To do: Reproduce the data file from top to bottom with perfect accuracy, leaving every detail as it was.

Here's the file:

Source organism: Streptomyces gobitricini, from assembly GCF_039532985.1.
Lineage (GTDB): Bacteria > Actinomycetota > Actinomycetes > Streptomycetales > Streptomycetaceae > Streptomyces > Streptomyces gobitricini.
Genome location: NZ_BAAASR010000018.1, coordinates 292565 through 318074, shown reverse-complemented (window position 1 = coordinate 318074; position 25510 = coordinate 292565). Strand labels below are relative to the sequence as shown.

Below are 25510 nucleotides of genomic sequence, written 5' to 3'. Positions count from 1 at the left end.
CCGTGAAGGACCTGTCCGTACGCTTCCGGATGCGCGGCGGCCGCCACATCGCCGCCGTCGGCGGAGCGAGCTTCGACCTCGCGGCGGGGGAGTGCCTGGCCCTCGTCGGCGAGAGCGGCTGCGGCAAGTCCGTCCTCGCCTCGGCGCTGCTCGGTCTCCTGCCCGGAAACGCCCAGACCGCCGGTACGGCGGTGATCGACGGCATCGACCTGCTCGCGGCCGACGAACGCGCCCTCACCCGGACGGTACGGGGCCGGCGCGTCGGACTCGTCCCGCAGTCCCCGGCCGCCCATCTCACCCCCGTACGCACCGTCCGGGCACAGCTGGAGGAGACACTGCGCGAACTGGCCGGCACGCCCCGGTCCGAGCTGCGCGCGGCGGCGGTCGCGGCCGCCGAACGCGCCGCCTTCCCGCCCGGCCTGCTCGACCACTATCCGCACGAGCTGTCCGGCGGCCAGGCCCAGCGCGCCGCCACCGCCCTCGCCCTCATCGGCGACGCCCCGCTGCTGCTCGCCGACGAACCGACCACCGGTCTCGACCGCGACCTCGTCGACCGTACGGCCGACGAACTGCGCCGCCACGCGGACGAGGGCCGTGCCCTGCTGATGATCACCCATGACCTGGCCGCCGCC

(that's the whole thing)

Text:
Source organism: Streptomyces gobitricini, from assembly GCF_039532985.1.
Lineage (GTDB): Bacteria > Actinomycetota > Actinomycetes > Streptomycetales > Streptomycetaceae > Streptomyces > Streptomyces gobitricini.
Genome location: NZ_BAAASR010000018.1, coordinates 292565 through 318074, shown reverse-complemented (window position 1 = coordinate 318074; position 25510 = coordinate 292565). Strand labels below are relative to the sequence as shown.

Below are 25510 nucleotides of genomic sequence, written 5' to 3'. Positions count from 1 at the left end.
CCGTGAAGGACCTGTCCGTACGCTTCCGGATGCGCGGCGGCCGCCACATCGCCGCCGTCGGCGGAGCGAGCTTCGACCTCGCGGCGGGGGAGTGCCTGGCCCTCGTCGGCGAGAGCGGCTGCGGCAAGTCCGTCCTCGCCTCGGCGCTGCTCGGTCTCCTGCCCGGAAACGCCCAGACCGCCGGTACGGCGGTGATCGACGGCATCGACCTGCTCGCGGCCGACGAACGCGCCCTCACCCGGACGGTACGGGGCCGGCGCGTCGGACTCGTCCCGCAGTCCCCGGCCGCCCATCTCACCCCCGTACGCACCGTCCGGGCACAGCTGGAGGAGACACTGCGCGAACTGGCCGGCACGCCCCGGTCCGAGCTGCGCGCGGCGGCGGTCGCGGCCGCCGAACGCGCCGCCTTCCCGCCCGGCCTGCTCGACCACTATCCGCACGAGCTGTCCGGCGGCCAGGCCCAGCGCGCCGCCACCGCCCTCGCCCTCATCGGCGACGCCCCGCTGCTGCTCGCCGACGAACCGACCACCGGTCTCGACCGCGACCTCGTCGACCGTACGGCCGACGAACTGCGCCGCCACGCGGACGAGGGCCGTGCCCTGCTGATGATCACCCATGACCTGGCCGCCGCC